1. dmesg|tail
once you notice networking performance begining to suffer and post the results here.

As far as editing the log post, I was referring to clicking one of these buttons (visible when logged in)

and cleaning up your post where yo posted the output of the log
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September 3, 2011 5:46:21 AM



"D-link routers will not work with Linux, as they share the same IP Addresses," I was told by a tech.. Change the IP address of the router, perhaps.

Or buy a Netgear -- I have had no problems with the ones that say "linux" on the box. Only problem I had was with trying to get Win7 to connect with a dual-band WNDR3400 -- a Debian distro was no problem!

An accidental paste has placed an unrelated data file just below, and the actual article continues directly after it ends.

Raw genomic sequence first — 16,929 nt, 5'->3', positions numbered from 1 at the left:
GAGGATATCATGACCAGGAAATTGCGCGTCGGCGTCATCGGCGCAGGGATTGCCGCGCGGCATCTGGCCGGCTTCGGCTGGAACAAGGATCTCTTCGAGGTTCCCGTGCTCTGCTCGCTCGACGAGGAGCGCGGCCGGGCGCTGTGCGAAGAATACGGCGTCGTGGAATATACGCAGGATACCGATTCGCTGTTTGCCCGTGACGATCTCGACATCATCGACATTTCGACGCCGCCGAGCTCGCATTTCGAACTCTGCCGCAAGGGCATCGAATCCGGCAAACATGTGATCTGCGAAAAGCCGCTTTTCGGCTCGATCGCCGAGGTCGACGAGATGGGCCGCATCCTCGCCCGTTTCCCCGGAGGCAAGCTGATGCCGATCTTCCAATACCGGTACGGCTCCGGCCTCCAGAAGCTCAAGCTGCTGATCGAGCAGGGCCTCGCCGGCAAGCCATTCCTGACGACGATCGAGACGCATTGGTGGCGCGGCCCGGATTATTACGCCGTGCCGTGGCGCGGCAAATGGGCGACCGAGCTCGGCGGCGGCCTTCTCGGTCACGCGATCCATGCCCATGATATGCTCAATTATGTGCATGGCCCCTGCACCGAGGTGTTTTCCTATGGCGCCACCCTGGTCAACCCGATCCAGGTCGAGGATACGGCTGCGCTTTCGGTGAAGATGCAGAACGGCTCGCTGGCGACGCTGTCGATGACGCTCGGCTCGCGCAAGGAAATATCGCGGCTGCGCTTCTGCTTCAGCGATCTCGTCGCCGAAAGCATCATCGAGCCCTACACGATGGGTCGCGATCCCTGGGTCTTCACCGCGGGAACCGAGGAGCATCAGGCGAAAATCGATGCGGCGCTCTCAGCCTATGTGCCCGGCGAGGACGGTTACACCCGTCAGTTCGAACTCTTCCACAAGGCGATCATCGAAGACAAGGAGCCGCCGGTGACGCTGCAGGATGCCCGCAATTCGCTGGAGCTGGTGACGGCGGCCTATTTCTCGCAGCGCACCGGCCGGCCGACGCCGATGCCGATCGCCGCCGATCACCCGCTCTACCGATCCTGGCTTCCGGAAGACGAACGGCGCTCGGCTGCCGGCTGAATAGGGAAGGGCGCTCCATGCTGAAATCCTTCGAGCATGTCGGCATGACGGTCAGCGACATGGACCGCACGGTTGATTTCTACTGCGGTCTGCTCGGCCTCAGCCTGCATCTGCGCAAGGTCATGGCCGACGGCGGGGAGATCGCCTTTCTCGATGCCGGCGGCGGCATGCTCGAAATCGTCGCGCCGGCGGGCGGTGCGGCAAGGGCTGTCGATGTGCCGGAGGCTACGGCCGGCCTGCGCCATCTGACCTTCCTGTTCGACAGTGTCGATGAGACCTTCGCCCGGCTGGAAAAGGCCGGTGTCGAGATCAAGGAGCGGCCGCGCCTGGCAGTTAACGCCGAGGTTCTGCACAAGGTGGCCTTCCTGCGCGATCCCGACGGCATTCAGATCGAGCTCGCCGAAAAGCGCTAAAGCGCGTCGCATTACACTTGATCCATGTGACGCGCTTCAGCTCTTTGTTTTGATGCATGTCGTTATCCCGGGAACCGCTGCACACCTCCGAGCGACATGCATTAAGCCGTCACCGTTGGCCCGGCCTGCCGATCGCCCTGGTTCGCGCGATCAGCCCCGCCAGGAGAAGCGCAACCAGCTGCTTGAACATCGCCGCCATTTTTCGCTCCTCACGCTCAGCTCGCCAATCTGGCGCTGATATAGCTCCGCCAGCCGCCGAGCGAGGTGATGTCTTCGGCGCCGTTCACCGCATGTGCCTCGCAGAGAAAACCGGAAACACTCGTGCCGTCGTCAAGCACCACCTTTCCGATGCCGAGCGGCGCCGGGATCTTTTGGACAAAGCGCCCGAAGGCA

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September 3, 2011 1:16:01 PM

chamaecyparis said:
"D-link routers will not work with Linux, as they share the same IP Addresses," I was told by a tech..

That sounds like a tech speaking out his or her ass, if it supports RFC-1531 DHCP (which, let's face it, is every router) it is pretty much impossible for a server to assign a client the IP address it's using. Further, as far as the router's concerned, there's the DHCP traffic that negotiates IP addresses for clients (which is, more or less, OS-agnostic) and then the router just acts as a configurable pipe for network data.

It still sounds to me like a driver issue, but to be sure I'd need to see the kernel log (and maybe even a nice network capture) when the issue is seen
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September 3, 2011 3:29:17 PM

From HughesNet, what can one expect?